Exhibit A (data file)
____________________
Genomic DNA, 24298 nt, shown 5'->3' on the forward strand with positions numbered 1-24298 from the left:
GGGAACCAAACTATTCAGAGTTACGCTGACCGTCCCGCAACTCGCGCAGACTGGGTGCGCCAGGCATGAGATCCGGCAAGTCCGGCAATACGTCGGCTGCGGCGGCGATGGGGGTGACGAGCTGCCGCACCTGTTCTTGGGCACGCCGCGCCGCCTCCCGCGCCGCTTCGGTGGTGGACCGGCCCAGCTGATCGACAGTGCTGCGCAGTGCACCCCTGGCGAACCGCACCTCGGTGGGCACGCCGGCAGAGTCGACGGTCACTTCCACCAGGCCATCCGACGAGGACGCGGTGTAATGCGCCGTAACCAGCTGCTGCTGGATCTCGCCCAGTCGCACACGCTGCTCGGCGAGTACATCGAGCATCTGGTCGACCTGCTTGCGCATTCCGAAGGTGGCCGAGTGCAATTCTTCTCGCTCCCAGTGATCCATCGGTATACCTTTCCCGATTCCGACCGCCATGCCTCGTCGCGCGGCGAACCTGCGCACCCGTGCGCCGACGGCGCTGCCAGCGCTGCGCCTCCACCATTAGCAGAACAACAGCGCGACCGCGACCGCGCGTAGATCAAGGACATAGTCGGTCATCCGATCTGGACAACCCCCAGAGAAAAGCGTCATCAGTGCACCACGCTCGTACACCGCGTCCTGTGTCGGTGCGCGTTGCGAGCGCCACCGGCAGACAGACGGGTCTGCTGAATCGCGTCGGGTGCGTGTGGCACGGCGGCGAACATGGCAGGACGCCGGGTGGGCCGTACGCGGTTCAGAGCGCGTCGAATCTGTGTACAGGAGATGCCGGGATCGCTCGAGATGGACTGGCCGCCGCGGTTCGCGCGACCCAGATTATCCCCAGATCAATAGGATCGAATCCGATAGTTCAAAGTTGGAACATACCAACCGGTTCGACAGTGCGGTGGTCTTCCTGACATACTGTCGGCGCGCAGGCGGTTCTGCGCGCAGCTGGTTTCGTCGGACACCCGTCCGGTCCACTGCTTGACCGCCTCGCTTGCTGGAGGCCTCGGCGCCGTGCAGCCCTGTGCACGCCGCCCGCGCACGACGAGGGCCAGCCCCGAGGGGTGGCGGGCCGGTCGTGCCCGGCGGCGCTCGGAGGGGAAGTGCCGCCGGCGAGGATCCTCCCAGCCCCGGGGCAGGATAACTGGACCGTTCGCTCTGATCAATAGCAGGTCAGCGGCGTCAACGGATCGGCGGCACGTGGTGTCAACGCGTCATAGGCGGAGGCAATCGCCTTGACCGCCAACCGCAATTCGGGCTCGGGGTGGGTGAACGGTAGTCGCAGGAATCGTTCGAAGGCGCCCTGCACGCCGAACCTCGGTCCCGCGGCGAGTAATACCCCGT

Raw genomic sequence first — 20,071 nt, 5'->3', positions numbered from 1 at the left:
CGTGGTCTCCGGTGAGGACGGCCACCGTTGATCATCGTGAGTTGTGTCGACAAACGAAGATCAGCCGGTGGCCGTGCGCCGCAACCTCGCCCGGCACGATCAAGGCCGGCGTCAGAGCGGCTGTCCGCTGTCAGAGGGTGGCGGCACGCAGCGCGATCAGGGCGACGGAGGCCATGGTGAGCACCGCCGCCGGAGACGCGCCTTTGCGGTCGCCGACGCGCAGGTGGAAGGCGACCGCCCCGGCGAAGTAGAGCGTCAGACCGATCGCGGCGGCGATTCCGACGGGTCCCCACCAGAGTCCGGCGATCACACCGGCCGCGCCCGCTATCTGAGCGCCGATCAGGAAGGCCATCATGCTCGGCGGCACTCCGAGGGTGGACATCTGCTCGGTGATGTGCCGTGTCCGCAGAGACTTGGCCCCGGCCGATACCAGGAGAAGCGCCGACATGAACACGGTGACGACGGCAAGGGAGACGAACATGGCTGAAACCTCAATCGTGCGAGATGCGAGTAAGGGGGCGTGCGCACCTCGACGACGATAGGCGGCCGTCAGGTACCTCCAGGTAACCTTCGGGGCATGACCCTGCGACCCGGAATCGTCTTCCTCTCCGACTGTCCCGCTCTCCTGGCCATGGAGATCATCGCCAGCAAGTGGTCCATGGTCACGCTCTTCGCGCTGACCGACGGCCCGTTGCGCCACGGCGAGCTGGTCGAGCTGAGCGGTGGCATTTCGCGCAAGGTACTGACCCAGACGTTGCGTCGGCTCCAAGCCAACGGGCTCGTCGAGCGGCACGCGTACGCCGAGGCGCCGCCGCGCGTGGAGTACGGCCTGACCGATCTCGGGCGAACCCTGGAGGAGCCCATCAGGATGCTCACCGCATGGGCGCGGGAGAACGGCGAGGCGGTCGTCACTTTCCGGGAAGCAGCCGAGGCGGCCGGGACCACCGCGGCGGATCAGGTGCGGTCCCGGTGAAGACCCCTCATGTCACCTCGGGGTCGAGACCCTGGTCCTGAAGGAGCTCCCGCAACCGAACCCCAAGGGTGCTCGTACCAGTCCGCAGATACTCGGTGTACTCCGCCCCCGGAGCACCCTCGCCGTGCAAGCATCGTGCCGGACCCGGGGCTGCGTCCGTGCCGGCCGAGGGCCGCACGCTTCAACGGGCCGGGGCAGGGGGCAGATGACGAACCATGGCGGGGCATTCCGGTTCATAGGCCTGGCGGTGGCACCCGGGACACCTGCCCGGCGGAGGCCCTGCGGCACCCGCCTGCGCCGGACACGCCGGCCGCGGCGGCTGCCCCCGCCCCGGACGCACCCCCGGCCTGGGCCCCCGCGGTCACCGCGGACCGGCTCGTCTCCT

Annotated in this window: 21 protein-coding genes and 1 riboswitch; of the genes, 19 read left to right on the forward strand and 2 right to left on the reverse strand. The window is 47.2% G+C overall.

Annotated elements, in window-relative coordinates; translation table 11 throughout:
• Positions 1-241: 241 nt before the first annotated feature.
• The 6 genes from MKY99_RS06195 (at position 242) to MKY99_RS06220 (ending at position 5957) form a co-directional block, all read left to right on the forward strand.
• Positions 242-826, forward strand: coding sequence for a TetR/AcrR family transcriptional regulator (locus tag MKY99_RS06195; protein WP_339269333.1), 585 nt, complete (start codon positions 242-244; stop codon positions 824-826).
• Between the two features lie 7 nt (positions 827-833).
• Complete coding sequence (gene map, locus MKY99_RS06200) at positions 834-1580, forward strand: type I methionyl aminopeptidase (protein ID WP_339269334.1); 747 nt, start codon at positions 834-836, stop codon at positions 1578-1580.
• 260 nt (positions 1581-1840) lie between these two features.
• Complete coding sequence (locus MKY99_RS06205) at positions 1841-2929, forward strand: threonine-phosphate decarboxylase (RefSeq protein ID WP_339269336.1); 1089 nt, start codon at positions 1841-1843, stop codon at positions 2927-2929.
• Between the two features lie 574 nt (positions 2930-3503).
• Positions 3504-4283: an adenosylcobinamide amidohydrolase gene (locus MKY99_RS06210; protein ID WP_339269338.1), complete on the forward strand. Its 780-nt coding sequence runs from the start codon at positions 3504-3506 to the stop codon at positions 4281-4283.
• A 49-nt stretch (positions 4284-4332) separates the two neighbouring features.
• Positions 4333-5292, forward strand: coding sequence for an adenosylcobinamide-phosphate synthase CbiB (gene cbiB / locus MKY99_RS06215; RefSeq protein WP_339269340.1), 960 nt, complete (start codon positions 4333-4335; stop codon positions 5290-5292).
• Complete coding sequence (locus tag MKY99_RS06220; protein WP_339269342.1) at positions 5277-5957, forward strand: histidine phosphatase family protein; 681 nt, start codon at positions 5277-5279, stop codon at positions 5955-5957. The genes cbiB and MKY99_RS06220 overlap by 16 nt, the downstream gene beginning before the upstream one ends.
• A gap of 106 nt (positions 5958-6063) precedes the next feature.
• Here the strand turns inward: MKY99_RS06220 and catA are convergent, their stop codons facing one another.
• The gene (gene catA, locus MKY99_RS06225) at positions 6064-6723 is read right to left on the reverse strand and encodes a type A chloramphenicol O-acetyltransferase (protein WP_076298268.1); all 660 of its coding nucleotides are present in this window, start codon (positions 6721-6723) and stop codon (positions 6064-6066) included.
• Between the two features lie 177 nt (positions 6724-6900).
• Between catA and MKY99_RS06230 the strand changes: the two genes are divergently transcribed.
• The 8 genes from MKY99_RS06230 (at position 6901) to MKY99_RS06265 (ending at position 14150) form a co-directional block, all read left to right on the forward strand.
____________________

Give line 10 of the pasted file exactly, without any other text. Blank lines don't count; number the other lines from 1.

• Between the two features lie 7 nt (positions 827-833).